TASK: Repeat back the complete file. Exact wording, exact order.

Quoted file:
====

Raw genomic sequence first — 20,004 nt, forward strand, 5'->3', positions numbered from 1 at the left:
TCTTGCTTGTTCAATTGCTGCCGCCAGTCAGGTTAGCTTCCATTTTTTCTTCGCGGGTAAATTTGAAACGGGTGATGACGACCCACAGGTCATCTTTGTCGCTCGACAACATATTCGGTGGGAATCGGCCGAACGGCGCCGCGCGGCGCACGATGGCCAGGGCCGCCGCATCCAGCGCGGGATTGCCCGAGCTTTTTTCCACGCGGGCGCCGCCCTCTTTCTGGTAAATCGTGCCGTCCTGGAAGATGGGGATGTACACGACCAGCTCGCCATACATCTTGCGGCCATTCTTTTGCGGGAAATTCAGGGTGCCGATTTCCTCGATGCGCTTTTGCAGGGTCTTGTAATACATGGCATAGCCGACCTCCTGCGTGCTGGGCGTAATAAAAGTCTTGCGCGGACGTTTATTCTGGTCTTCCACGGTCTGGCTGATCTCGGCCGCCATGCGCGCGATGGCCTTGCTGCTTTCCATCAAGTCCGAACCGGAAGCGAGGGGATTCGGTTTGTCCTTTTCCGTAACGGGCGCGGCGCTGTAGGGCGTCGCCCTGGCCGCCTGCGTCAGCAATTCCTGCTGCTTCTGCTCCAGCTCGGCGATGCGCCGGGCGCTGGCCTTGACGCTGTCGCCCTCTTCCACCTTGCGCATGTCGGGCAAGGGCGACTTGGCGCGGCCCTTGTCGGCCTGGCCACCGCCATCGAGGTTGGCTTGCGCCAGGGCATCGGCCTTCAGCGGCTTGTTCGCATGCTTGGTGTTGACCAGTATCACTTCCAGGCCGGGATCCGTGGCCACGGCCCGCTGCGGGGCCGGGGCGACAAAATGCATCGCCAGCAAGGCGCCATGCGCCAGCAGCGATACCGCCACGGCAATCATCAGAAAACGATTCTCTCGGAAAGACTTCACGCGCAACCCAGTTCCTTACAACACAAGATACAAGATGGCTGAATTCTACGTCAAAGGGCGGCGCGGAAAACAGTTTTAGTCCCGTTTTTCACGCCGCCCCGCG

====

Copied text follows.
Raw genomic sequence first — 20,004 nt, forward strand, 5'->3', positions numbered from 1 at the left:
TCTTGCTTGTTCAATTGCTGCCGCCAGTCAGGTTAGCTTCCATTTTTTCTTCGCGGGTAAATTTGAAACGGGTGATGACGACCCACAGGTCATCTTTGTCGCTCGACAACATATTCGGTGGGAATCGGCCGAACGGCGCCGCGCGGCGCACGATGGCCAGGGCCGCCGCATCCAGCGCGGGATTGCCCGAGCTTTTTTCCACGCGGGCGCCGCCCTCTTTCTGGTAAATCGTGCCGTCCTGGAAGATGGGGATGTACACGACCAGCTCGCCATACATCTTGCGGCCATTCTTTTGCGGGAAATTCAGGGTGCCGATTTCCTCGATGCGCTTTTGCAGGGTCTTGTAATACATGGCATAGCCGACCTCCTGCGTGCTGGGCGTAATAAAAGTCTTGCGCGGACGTTTATTCTGGTCTTCCACGGTCTGGCTGATCTCGGCCGCCATGCGCGCGATGGCCTTGCTGCTTTCCATCAAGTCCGAACCGGAAGCGAGGGGATTCGGTTTGTCCTTTTCCGTAACGGGCGCGGCGCTGTAGGGCGTCGCCCTGGCCGCCTGCGTCAGCAATTCCTGCTGCTTCTGCTCCAGCTCGGCGATGCGCCGGGCGCTGGCCTTGACGCTGTCGCCCTCTTCCACCTTGCGCATGTCGGGCAAGGGCGACTTGGCGCGGCCCTTGTCGGCCTGGCCACCGCCATCGAGGTTGGCTTGCGCCAGGGCATCGGCCTTCAGCGGCTTGTTCGCATGCTTGGTGTTGACCAGTATCACTTCCAGGCCGGGATCCGTGGCCACGGCCCGCTGCGGGGCCGGGGCGACAAAATGCATCGCCAGCAAGGCGCCATGCGCCAGCAGCGATACCGCCACGGCAATCATCAGAAAACGATTCTCTCGGAAAGACTTCACGCGCAACCCAGTTCCTTACAACACAAGATACAAGATGGCTGAATTCTACGTCAAAGGGCGGCGCGGAAAACAGTTTTAGTCCCGTTTTTCACGCCGCCCCGCG